Why I Wrote The End of Epidemics

Why I Wrote The End of Epidemics

The Ebola epidemic was raging in West Africa. Management Sciences for Health’s staff in Liberia relayed that “treatment facilities are overrun with cases” and “whole parts of the health system are at a standstill.” Things got much worse before the epidemic was finally defeated. Over 11,000 people died horribly from the disease, leaving more than 16,000 children orphaned.

Once the world woke up to the crisis, there was a generous outpouring of assistance. As the response peaked, I was consumed by nagging questions: Where will we be four or five years from now? Will the world have gone back to sleep? What’s needed to protect the world from future outbreaks? To find the answers, I explored the lessons from epidemics over the last century – smallpox, AIDS, SARS, avian flu, swine flu, Ebola, Zika – and I drew on some of the best minds, experienced professionals and committed citizen activists in global health, infectious disease, and pandemic preparedness.

The conclusions were both extremely unsettling and highly encouraging. Unsettling because a replay of the 1918 Spanish flu – against which we are not yet prepared – could hit every major city in the world within 200 days, claim more than 300 million lives, ravage national economies with the force of the Great Recession, and close public services and business around the globe. Weak epidemic preparedness is less about gaps in public health know-how than it is about public complacency, political inaction, and collective underinvestment.  As a result, we allow the threat to grow – accelerated by urbanization, international travel, global warming, food demand, population growth and armed conflict.  

What drove me to write The End of Epidemics: The Looming Threat to Humanity and How to Stop It, however, were the compelling stories of public health heroes and the convincing evidence of success that demonstrated public health leaders have the potential to keep local outbreaks from exploding into devastating epidemics. This requires strong leadership and additional annual investments of $7.5 billion – just $1 for each global inhabitant – from public, private, and philanthropic sources over the next two decades.  

Unfortunately, as we have seen time and again, when an outbreak is far from home and the headlines fade, political and public interest wanes – and with it the commitment and resources to prevent future epidemics. Therefore, I've written The End of Epidemics to engage policymakers, business leaders, youth, and the general public. I talk not just about the threats from the barn (bird flu, swine flu), the bush (AIDS, Ebola, Zika), and bioterrorists, but more importantly about the Power of Seven – concrete, achievable solutions that together will save millions of lives. These include courageous leadership, resilient health systems, active prevention, trusted communications, game-changing innovation, targeted annual investment, and citizen activism.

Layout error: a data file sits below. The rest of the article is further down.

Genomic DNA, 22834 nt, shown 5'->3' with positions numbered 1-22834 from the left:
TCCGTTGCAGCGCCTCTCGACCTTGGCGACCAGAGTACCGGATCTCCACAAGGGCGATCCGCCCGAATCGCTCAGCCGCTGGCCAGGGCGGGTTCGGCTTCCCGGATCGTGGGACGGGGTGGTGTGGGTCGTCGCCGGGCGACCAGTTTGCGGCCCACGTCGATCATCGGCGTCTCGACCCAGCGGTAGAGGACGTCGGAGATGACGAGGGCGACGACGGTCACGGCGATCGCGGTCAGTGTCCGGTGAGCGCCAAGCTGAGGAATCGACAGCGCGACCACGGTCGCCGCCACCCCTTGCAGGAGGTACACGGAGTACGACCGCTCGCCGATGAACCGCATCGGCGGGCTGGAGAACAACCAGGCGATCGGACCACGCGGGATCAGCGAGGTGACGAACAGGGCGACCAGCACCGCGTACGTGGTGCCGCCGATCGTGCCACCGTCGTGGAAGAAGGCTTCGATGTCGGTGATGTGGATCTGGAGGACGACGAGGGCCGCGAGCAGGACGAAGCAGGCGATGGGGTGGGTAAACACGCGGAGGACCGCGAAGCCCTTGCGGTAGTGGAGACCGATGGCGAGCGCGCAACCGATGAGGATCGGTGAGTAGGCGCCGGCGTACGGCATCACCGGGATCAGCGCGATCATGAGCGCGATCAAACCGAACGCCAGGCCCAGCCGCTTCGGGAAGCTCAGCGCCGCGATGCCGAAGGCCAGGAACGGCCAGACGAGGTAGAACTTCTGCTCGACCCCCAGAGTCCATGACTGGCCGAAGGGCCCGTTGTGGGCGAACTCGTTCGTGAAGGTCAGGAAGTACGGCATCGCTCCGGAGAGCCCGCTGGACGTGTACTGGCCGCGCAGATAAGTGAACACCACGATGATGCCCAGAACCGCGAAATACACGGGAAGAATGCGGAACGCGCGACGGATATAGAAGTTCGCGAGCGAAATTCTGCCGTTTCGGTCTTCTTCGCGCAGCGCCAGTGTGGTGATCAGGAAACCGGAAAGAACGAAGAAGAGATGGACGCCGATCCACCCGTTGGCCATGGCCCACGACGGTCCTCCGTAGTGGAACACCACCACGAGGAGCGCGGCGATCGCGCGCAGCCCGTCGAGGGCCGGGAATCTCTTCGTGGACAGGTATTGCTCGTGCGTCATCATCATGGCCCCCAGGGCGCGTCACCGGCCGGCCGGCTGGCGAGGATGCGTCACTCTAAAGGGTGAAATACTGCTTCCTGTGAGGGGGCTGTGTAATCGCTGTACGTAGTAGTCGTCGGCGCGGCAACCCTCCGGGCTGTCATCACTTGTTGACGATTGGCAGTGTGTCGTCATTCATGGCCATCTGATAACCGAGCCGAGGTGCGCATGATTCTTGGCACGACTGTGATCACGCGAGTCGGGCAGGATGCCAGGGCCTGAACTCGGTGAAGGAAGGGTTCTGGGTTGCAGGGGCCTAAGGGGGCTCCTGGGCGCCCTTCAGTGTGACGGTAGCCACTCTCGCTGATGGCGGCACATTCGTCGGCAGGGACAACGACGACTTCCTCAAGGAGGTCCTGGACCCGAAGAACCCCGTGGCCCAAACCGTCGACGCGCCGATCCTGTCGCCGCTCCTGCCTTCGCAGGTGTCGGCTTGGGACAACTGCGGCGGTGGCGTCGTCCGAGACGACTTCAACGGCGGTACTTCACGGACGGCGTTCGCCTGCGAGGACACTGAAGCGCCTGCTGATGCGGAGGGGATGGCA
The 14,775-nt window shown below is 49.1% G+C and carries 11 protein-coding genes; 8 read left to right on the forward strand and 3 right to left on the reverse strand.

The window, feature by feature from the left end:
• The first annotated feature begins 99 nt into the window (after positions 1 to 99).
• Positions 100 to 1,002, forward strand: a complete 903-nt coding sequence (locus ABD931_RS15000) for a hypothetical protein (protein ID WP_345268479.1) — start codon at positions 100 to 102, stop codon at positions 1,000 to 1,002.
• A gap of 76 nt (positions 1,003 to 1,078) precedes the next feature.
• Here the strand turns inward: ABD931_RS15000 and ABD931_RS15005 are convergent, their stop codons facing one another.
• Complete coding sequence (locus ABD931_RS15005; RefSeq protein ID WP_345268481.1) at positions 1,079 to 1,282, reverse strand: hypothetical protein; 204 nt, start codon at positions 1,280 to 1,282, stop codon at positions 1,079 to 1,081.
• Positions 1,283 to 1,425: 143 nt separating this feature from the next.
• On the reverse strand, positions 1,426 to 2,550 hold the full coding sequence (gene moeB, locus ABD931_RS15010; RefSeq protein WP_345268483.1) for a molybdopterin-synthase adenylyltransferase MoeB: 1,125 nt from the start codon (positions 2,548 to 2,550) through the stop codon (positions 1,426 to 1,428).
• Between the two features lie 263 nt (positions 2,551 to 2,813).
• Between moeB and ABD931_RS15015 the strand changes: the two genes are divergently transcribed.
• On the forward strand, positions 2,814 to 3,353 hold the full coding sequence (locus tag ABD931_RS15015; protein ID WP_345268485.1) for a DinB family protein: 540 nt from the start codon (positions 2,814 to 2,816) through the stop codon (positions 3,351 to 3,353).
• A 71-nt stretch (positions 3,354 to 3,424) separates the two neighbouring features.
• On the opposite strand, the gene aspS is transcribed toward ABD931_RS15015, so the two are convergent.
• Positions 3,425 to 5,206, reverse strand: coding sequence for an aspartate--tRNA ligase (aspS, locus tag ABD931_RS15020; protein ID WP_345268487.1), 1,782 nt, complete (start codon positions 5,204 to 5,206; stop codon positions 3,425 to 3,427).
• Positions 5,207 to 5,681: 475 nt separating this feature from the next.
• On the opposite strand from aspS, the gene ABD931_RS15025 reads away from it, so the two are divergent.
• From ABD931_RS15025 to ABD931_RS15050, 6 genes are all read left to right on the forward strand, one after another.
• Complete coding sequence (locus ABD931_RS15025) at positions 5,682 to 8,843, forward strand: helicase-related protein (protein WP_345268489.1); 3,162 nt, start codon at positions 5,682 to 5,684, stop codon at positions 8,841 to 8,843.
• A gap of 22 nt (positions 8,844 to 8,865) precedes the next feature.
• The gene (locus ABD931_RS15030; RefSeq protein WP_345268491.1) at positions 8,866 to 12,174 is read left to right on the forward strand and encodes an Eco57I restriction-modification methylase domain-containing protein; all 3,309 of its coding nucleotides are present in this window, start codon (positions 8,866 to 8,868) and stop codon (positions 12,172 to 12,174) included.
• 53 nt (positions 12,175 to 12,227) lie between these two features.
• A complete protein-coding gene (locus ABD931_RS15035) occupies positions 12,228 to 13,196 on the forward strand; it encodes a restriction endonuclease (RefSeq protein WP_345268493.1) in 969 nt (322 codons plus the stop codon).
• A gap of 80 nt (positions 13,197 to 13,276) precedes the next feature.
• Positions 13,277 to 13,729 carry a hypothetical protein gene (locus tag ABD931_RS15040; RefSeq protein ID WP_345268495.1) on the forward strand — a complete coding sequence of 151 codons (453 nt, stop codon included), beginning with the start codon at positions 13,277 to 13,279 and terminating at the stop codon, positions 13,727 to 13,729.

Mercifully, in the three years since the Ebola peak, the world has not gone back to sleep.  To the contrary, the battle against pandemic threats has attracted many high-profile champions, including heads of state, Bill Gates, WHO Director General Dr. Tedros, Médecins Sans Frontières President Dr. Joanne Liu, Unilever CEO Paul Polman, and many others whom you will read about in The End of Epidemics. The Global Health Security Agenda (GHSA), launch in 2014, is ambitiously working to strengthen national and global capacity to combat infectious diseases threats through its growing partnership of more than 50 nations, international organizations, NGOs, businesses etc. The GHSA has in turn created new civil society, private sector, public-private, multi-stakeholder, young professionals, and related collaborations.  

The challenge now is sustaining this momentum. This is where the raised voices of public health advocates and citizen activists come in. A mobilized global citizenry can elevate epidemic prevention on the agendas of national and world leaders and hold them accountable for progress toward their commitments.  

It is my earnest hope that The End of Epidemics will help catalyze and inform such a movement. Explore how you can take action at www.endofepidemics.com. Together we can create a powerful global force. As a family doctor, I have felt the profound human pain when a family loses a beloved child, parent, or sibling. And I have been inspired by the success of collective action against scourges like AIDS and preventable maternal and child mortality.   

I’m encouraged by pre-publication praise forThe End of Epidemics from Kirkus Review and Publishers Weekly as well as endorsements from distinguished experts, including Dr. Paul Farmer, Dr. Joanne Liu, Prof. Peter Piot, and Dr. Heidi Larson. The End of Epidemics, available for preorder, will be released January 30, 2018 in the U.S. and March 2018 in the UK and Australia. Proceeds go to strengthening Management Sciences for Health’s technical contributions to strengthening health systems for global health security.  

There will always be new infectious disease outbreaks. But by working intensely together in the coming years, we can leave our children a world safer from new epidemics and pandemics that kill thousands or millions. We know what is required. But we must maintain the momentum, make the essential investments, and have the persistence. There is no excuse for unpreparedness. The threat is real. The pathway is known. The time for action is now.

Explore how you can take action at www.endofepidemics.com.

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